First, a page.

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One of the most common complaints about virtual reality headsets is the motion sickness and queasiness they can cause in users. Ironically, those best suited to use virtual reality end up being the victims more than anyone else, falling prey to these uncomfortable side effects. Researchers at the University of Wisconsin-Madison conducted a study on the effects of VR by playing motion-heavy videos for subjects wearing the Oculus Rift headset. Two-thirds of the subjects had to remove the headsets before the videos finished playing due to nausea that set in from motion sickness.

Motion sickness results when sensory information gets mismatched. While those with good 3D vision can experience the images of virtual reality better than most, they are more susceptible to this sensory mismatching and overload, leading to debilitating queasiness. Though subjects remained completely still while watching the videos, the moving images they were immersed in via the Oculus headset led their brains to believe they were moving – this mismatch leads to motion sickness.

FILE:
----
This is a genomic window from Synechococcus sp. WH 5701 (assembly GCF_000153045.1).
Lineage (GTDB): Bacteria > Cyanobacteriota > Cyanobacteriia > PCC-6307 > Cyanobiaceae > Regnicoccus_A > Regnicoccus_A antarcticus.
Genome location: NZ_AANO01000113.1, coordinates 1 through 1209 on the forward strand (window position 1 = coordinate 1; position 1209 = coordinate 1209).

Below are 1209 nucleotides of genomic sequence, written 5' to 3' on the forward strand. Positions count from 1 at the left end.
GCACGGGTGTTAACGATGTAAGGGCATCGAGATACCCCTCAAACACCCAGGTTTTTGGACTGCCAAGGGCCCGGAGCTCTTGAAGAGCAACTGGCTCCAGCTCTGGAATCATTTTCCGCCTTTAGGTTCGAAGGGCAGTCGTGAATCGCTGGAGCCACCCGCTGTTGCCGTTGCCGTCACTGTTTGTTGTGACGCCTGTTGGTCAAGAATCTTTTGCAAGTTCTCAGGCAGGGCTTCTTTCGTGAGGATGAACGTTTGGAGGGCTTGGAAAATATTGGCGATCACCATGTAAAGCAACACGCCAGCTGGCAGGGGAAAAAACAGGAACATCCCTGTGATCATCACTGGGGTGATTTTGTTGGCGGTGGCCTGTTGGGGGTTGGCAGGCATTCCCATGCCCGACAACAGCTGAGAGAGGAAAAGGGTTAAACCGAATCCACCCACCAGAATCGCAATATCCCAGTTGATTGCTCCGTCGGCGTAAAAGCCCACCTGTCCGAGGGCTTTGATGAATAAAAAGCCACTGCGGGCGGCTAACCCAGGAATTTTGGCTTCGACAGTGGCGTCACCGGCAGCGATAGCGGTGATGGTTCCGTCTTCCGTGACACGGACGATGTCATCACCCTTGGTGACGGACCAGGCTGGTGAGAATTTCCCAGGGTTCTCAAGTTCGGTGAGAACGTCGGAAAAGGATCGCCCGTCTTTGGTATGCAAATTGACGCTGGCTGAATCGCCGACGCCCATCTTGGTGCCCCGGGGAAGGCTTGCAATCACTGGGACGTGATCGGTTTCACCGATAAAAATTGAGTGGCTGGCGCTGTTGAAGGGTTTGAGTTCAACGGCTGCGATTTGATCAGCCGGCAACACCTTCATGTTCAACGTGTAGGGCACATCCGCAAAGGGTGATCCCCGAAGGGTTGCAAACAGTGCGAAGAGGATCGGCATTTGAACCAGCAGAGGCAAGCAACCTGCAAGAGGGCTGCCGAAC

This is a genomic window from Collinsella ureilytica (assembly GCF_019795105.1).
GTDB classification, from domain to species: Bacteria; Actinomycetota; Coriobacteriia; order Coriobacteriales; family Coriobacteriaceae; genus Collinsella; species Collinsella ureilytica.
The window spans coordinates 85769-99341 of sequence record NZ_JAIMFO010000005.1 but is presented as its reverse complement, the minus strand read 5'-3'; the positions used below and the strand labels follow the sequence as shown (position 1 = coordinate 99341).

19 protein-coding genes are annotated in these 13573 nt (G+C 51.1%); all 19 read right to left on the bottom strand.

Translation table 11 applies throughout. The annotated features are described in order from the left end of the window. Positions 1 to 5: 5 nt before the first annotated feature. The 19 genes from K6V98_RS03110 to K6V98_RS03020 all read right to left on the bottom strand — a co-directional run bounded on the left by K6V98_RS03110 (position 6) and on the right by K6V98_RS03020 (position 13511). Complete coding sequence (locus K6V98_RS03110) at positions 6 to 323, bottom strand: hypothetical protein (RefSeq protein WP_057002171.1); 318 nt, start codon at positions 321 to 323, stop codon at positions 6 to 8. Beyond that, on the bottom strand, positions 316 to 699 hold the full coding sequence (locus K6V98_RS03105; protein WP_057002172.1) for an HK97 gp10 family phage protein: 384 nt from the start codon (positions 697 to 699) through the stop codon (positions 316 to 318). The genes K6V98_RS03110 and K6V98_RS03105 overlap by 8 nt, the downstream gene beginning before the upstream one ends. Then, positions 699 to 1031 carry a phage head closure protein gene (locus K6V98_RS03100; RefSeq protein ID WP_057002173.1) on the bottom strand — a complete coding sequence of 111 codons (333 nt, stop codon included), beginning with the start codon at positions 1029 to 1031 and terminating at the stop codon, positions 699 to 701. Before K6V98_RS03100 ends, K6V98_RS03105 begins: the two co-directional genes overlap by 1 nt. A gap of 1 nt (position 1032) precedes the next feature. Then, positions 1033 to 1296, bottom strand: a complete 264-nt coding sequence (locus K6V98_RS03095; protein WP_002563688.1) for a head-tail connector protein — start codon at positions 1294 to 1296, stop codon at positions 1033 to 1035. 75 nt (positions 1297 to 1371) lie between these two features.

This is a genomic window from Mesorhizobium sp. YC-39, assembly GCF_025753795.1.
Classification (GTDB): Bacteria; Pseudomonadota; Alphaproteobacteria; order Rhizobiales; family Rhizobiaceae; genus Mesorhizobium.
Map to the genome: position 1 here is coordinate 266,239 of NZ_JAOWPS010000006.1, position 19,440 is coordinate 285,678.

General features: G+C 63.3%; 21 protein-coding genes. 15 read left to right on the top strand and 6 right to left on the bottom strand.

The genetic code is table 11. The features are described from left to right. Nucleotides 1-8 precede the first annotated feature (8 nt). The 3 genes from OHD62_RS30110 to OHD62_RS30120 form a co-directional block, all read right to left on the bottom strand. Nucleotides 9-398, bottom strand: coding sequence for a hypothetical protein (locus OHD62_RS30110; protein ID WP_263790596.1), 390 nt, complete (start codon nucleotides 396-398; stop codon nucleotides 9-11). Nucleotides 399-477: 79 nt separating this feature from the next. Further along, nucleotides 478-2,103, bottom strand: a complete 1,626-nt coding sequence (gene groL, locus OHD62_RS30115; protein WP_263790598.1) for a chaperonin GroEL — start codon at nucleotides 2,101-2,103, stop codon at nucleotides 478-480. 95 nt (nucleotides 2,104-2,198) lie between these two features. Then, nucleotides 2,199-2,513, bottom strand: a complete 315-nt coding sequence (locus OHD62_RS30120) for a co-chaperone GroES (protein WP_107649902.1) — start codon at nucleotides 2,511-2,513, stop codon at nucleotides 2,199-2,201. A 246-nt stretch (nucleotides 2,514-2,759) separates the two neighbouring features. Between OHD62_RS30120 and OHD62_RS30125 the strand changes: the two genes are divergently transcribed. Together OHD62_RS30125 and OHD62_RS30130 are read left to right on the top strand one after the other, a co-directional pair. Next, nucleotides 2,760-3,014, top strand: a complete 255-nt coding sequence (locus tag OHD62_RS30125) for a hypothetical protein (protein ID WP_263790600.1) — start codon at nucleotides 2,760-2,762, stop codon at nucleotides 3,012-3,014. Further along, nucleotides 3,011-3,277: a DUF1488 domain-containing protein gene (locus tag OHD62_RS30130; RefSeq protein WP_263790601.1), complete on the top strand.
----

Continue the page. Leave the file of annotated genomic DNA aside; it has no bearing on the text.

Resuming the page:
Because wearers of virtual reality headsets have no control over the images, they can’t rectify this mismatched sensory information. This hits users who are the best at judging the direction of objects and images moving towards or away from them the most. Because these subjects are more in-tune and sensitive to 3D motion, they are more aware of the disparity between the signals being transmitted to them visually versus motion and balance signals. This perception of moving objects while the subject was actually still led to increased discomfort levels while wearing the headset.

Researchers note that users who are more prone to motion sickness using VR tech might benefit from break-in periods that reintroduce them to the mismatched sensory cues that cause their sickness, like a person on a boat focusing on the horizon to overcome sea sickness. VR manufacturers like Oculus are aware of this and are actively working to decrease the difference between their virtual realities and reality itself to bypass the potential for motion sickness. Still, it might be best to have a bucket close by just in case.

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